Just a word of warning. C. nobilis is a big plant, not good for a rock garden. It is good for more abandoned places, in a forest or under shrubs. It will out compete small spring plants except those very early ones with short growing season, like C. solida or Galanthus nivalis. I find it very drought resistant and shade tolerant. It's doing reasonably well in bright spots, too. I do not have experience with it in hot and dry spots. It is probably more decorative in cold/cool climates - my plants do not look as good as those from Scandinavia. It does self seed abundantly and fast in shedding seeds. It is not a self-cleaning plant like C. slide - it dies slowly at the end of spring. It is fairly difficult to transplant as the perennial underground portion resembles branching carrot. It is long-lived in my garden.

If you want it, just send a message to me, with address.
Jacek, Poland, USDA zone 6, lowland borderline continental/maritime climate.
Hobby woodland gardening

David Nicholson

  • Hawkeye
  • Journal Access Group
  • Hero Member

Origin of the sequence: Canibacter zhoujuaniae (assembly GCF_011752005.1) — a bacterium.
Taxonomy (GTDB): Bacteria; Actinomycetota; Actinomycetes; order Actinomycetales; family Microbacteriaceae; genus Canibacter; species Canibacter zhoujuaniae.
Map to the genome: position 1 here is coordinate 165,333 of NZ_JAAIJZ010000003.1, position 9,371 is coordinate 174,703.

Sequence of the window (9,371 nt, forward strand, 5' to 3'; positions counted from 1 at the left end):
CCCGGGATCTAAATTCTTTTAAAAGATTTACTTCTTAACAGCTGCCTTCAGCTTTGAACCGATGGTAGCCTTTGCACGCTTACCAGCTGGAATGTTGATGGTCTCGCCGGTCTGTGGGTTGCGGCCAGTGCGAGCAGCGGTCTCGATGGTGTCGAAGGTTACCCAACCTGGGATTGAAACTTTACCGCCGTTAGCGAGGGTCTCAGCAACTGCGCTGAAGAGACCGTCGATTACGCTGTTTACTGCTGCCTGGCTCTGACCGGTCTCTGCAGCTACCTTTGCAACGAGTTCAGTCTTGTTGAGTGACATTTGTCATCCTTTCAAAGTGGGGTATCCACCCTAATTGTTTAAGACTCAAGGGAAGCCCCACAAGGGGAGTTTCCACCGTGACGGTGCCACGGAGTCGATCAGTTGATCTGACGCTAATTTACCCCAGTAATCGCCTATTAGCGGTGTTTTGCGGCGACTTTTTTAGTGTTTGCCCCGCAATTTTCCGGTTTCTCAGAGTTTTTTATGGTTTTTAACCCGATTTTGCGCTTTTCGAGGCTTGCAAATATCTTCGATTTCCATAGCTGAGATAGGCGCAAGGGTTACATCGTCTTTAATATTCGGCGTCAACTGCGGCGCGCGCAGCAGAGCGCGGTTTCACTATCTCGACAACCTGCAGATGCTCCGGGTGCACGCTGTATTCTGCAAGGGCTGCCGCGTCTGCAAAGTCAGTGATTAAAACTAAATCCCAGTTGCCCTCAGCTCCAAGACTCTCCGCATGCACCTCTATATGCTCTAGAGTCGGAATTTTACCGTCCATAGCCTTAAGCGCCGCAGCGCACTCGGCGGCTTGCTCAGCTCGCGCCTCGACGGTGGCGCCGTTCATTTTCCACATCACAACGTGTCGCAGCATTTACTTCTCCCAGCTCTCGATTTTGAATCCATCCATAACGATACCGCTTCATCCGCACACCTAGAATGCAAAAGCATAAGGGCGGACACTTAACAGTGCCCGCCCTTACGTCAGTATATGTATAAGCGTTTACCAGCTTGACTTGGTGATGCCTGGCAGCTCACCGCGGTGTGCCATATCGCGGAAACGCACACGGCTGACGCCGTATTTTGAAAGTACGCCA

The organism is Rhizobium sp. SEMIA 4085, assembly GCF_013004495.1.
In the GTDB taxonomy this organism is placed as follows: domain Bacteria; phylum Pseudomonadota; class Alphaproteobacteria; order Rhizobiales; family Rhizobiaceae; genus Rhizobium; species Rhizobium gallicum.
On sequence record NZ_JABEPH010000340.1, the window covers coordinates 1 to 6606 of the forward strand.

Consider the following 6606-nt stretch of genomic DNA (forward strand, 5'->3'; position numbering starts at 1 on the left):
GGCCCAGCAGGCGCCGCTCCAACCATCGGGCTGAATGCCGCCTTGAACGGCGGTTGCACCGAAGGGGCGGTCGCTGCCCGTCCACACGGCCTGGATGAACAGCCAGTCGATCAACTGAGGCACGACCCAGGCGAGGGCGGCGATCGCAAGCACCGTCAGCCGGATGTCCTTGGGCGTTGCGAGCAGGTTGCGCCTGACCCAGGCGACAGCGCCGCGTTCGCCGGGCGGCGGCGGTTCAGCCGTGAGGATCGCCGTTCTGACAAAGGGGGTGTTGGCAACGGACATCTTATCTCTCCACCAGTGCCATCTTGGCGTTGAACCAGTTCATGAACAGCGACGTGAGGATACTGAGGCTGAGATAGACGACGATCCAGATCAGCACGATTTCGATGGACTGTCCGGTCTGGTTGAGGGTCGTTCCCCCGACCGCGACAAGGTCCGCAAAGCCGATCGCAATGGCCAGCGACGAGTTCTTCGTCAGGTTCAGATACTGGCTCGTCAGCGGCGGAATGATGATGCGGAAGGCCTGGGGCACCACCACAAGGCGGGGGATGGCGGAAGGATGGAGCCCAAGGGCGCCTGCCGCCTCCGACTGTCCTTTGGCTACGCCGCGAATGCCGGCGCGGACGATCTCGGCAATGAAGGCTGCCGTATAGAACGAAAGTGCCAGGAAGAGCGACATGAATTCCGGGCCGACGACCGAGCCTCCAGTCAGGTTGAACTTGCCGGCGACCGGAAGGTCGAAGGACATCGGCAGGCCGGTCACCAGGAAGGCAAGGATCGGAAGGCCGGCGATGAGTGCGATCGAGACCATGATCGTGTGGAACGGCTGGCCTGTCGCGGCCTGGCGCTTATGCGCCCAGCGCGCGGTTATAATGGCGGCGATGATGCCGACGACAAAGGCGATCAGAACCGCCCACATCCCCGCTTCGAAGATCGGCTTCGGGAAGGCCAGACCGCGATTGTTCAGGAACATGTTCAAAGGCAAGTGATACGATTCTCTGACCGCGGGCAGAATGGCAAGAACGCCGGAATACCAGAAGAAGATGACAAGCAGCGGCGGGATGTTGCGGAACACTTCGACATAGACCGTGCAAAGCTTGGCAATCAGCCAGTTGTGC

• ******
  • Posts: 12398
  • Country: england
  • Why can't I play like Clapton
Re: Corydalis 2018
« Reply #8 on: May 24, 2018, 07:52:06 PM »
A couple of blue Corydalis from the garden today:-

Corydalis 'Spinners' ------- a bit of a scrambler.
617253-0

617255-1

Corydalis 'Wildside Blue'
617257-2

David Nicholson
in Devon, UK  Zone 9b
"Victims of satire who are overly defensive, who cry "foul" or just winge to high heaven, might take pause and consider what exactly it is that leaves them so sensitive, when they were happy with satire when they were on the side dishing it out"

Maggi Young

  • Forum Dogsbody
  • Global Moderator
  • Hero Member
  • *****
  • Posts: 39703
  • Country: scotland
  • "There's often a clue"
    • International Rock Gardener e-magazine
Re: Corydalis 2018
« Reply #9 on: May 24, 2018, 08:20:58 PM »